Despite verdict, Clemens still on trial in court of public opinion
One hundred years from now, baseball fans will debate whether Roger Clemens used steroids to pitch into his 40s as if he were still in his 20s. The debate did not end Monday with a Washington jury any more than it did for Joe Jackson and his involvement with the Black Sox scandal with a Chicago jury in 1921.
The acquittal for Clemens changes almost nothing about his baseball legacy other than to keep the taint from worsening. He won a fair and almost predictable legal victory, given the prosecution's difficulty of trying to prove perjury and obstruction of justice charges. Their case rested mostly with Brian McNamee, a witness with a checkered past who was not a fair fight for Rusty Hardin, one of Clemens' lawyers, who plays the kind of smart-aleck attorney jurors are accustomed to seeing on television.
The feds used 93 agents to interview 179 people over 4 ½ years and came up with the forlorn McNamee and little else. It goes in the boxscore as a waste of time and money, the legal version of the 1993 Mets.
"My God," said Hardin in closing at a time when he wasn't pounding some table or giving a Cheshire smile, "if you're going to go to his kind of effort to prove this man lied to Congress, you'd better come home with some kind of bacon. Not a zilch!"
It's easy to imagine that if Hardin worked for Mark McGwire he could have drawn the same legal doubt and inconsistencies from Jose Canseco, another checkered whistleblower who was to McGwire what McNamee was to Clemens in the realm of baseball reputations. And time has shown Canseco to be a truthteller when it came to steroids.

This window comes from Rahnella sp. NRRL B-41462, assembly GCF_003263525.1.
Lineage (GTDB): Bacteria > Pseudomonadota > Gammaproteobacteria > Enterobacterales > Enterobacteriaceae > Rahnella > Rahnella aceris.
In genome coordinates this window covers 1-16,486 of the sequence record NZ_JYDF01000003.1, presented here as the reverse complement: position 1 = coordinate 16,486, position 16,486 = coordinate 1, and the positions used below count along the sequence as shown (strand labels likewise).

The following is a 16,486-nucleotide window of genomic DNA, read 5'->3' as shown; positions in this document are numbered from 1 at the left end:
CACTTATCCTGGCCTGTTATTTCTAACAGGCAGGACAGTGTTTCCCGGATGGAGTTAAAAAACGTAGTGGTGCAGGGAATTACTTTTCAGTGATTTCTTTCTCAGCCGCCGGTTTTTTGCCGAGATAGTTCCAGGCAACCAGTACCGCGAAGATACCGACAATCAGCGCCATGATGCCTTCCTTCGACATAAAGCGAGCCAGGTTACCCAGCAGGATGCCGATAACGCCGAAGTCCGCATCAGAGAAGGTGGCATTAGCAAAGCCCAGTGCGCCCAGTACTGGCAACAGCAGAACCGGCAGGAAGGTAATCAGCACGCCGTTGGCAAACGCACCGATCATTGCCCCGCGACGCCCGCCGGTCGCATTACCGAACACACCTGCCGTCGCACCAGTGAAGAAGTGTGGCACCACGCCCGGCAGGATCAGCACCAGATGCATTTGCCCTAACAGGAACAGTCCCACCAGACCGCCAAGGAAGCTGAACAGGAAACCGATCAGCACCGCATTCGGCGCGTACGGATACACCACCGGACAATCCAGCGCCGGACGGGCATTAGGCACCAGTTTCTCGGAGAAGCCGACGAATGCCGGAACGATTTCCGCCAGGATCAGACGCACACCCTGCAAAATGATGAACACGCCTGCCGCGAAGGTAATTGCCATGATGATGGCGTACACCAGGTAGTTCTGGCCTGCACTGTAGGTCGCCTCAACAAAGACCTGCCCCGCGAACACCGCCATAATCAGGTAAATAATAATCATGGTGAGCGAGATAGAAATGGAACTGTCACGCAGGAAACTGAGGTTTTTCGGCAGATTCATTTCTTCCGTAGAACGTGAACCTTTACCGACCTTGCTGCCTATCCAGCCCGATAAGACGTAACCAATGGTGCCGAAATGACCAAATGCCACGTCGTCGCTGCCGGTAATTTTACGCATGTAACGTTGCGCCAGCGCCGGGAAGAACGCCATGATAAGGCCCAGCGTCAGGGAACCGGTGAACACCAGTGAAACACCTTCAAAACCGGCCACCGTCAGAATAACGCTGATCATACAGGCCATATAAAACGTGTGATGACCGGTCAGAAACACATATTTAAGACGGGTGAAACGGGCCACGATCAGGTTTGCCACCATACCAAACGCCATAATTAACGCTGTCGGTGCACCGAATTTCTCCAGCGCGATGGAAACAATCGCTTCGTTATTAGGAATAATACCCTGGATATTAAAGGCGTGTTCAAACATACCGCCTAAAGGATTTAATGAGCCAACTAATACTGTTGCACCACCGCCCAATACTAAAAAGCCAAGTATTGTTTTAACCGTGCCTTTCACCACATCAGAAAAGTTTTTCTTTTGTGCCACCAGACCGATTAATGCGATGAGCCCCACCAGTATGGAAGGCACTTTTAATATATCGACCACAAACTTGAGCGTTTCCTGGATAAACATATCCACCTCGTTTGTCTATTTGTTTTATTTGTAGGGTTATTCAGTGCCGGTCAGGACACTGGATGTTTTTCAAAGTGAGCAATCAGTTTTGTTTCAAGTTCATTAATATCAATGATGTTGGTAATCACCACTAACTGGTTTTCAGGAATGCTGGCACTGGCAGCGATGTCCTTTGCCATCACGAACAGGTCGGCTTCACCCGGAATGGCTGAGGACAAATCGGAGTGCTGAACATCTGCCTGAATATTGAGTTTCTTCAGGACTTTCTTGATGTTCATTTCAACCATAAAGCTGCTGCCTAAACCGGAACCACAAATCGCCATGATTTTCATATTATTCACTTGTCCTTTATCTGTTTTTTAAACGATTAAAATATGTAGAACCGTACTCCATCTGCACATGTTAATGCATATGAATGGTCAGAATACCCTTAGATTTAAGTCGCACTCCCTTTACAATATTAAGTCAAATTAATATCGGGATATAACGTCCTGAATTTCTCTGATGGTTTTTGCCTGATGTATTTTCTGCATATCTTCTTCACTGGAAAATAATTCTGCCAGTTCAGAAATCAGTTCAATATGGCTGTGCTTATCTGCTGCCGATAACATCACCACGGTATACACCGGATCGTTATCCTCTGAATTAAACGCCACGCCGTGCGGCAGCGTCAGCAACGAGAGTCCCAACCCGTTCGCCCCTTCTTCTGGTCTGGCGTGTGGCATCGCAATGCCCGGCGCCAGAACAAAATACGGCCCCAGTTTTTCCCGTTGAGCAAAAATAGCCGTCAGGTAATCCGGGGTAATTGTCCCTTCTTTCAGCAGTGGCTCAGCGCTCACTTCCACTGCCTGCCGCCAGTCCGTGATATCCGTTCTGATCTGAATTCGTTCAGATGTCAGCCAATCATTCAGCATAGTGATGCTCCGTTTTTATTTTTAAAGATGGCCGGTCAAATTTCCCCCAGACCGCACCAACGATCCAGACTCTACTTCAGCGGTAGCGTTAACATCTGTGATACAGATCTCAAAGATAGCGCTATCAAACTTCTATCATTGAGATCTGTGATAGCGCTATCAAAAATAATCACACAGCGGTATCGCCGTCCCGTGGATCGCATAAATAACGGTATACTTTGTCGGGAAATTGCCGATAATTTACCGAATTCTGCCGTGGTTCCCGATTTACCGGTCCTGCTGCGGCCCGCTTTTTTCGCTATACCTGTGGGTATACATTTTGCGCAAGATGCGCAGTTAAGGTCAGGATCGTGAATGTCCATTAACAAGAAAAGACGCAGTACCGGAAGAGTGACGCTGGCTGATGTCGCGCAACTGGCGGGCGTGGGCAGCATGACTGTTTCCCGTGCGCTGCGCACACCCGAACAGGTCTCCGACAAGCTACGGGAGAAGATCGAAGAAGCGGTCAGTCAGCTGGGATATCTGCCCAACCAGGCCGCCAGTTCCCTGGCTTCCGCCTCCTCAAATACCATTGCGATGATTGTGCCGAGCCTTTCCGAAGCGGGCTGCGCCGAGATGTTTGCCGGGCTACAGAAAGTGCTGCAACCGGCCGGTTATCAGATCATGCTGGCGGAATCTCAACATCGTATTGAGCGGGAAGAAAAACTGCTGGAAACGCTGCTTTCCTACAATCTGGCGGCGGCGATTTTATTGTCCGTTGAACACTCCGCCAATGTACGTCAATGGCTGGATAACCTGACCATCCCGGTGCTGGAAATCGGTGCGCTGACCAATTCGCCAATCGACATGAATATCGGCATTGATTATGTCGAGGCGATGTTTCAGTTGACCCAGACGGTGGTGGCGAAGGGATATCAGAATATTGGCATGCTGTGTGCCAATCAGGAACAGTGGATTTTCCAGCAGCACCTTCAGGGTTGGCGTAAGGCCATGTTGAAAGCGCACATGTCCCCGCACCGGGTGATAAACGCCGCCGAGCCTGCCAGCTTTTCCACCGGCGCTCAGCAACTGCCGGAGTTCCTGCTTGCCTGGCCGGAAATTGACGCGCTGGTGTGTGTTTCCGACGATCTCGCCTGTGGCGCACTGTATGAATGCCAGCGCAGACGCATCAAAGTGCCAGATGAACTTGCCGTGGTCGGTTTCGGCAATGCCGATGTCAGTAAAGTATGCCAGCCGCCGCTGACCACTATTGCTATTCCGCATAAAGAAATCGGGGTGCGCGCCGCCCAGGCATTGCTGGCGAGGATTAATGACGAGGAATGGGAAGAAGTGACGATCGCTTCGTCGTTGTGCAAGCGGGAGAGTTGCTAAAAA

Clemens picked up the win, but it was Clemens' legal standing, not his baseball reputation, that was decided. After all, the people who rendered the verdict had to be informed that the Red Sox play in Boston at Fenway Park, and that major league baseball is played indoors and outdoors. These are the people who are going to decide your Hall of Fame ballot? I don't think so.
Clemens is not going into the Hall of Fame on his first ballot, which will be mailed to baseball writers in about five months. Look at it this way: If he gets twice as much support as those who voted for McGwire (even the pre-admission McGwire), Clemens still is far short of being voted in -- about 50 percent, far below the required 75 percent threshold. There is a possibility he may never get in on the writers' ballot. Perhaps it's best, anyway, that Clemens, Barry Bonds and the like be passed to a Hall of Fame veterans committee 15 to 20 years from now -- a veritable jury of their peers, with many of those selectors being Hall of Famers.